Capping off his third year as a starter for the Cowboys, Markel Brown wrapped up his collegiate career with a 20 point performance in Oklahoma State's 85-77 loss to Gonzaga in the Second Round of the NCAA Tournament. One of the bright spots in what was an up-and-down campaign for Travis Ford's program, Brown earned All-Big 12 Second Team honors for the second consecutive season, showing significant improvement playing alongside Marcus Smart and solidifying himself as a potential NBA draftee, averaging 17.2 points and 5.3 rebounds per-game.
Brown's intrigue at the next level has always started with his phenomenal athleticism. Undersized for a shooting guard standing 6'3, the Alexandria, Louisiana native has a 6'7 wingspan to go along with good speed and quickness, but his calling card is unquestionable his outstanding leaping ability, landing him on Sportscenter multiple times this season and prior.
The former top-150 recruit has improved considerably over his four year career, making major progress since arriving in Stillwater. A highlight reel dunk waiting to happen, Brown was often maligned for his lack of perimeter skills and shooting early in his career, but developed into a reliable jump shooter. Ending his senior season as Oklahoma's State's second leading scorer, Brown still did most of his damage using his athleticism in transition, but had a very efficient season scoring in the half court, where his improved shooting helped him make teams pay for leaving him open beyond the arc and giving him space operating off the bounce in the midrange and when dribbling off ball screens.
A little under 66% of Brown's total field goal attempts in the half court this season were jump shots according to Synergy Sports Technology. He made a very solid 40% of those attempts, despite the relatively high proportion of difficult shots he takes from the midrange running off of screens. Elevating extremely well and looking increasingly comfortable shooting over defenders from the outside, Brown's explosiveness helps him get his shot off, as he doesn't always have the ball-handling skills needed to create separation on the perimeter consistently. He made a solid 40% of his spot up jump shots with his feet set in spot up situations and an even more impressive 45% of his pull-up attempts, after converting 28% and 36% of such looks a year ago. His 38% shooting from three point range and 77% from the line were both career highs.
Despite Brown's improvement as a jump shooter, his inability to create high percentage shots for himself around the basket is a bit disappointing, especially considering that when he does get to the rim, he finishes at an elite level. Only 28% of Brown's shot attempts come around the basket in the half court, and though he can get to the rim when he sees a lane or can turn the corner, he doesn't have an elite first step and isn't adept at breaking his man down off the dribble, as he lacks creativity and advanced ball-handling moves. Shooting 66% around the rim in the half-court, Brown is a threat to finish emphatically above the rim any time he can find daylight in close, and does a solid job drawing contact inside, especially on the fast break.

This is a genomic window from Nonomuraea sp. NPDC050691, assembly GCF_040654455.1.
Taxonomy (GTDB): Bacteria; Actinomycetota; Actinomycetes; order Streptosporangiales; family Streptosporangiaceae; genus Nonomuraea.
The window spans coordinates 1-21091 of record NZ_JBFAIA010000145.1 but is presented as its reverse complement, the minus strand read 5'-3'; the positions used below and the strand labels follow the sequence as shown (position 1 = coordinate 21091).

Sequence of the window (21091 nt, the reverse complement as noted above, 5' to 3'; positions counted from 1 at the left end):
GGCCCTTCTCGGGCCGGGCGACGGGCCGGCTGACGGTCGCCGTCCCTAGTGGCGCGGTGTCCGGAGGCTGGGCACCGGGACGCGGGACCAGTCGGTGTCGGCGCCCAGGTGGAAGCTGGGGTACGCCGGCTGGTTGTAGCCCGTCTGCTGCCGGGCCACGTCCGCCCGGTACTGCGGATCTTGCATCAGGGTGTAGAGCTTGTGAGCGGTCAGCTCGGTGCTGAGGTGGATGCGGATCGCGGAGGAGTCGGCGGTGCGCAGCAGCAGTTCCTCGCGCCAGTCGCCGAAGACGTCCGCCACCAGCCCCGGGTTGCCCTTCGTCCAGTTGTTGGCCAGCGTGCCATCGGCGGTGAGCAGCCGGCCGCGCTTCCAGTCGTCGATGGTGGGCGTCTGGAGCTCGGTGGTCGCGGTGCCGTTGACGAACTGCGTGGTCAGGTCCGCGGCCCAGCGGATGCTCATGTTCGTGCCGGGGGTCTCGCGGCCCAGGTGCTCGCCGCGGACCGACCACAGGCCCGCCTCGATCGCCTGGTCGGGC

Though Brown is not a great ball handler or passer, and has spent very little time playing on the ball since assuming a significant role in the Cowboy offense as a sophomore due to the presence of Marcus Smart, he made the most of Smart's three game suspension after the Texas Tech incident. As the chart below shows, during Smart's three game suspension, Brown shouldered much of Smart's ball-handling and playmaking duties, averaging 23.3 points and 3.7 assists per-game against Texas, Oklahoma, and Baylor in mid-February.
Though Brown is not a natural playmaker, anything he can bring to the table creating offense either for himself or others is a considerable plus for his NBA draft stock. At this stage, Brown's finishing ability inside and ability to spread the floor and make shots are his biggest assets from a NBA perspective, and while a three game sample doesn't paint a complete picture of Brown's ability to handle the ball for stretches, it was intriguing to see him make things happen on the pick and roll so frequently and efficiently nonetheless.
Defensively, Brown has the tools to play good overall defense, but he doesn't always seem intent on doing so. He's a solid defender as it stands, but he allows less athletic players to beat him off the dribble from time to time and doesn't always fight through screens or recover when he's beat with as much urgency as you would like. Considering the potential his length and athleticism affords him as a defender, Brown has room to grow on this end of the floor.
Brown may not be a glamorous NBA prospect as his per minute productivity doesn't particularly stand out among his peers in any one area and he lacks size for his position, but his combination of athleticism and improved perimeter scoring ability make him an interesting prospect nonetheless. Though Brown may not be a lock to get drafted at this point, if he can continue to develop his ball handling and defense, he'll get plenty of looks both this summer and down the road should he not hear his name called on June 26th.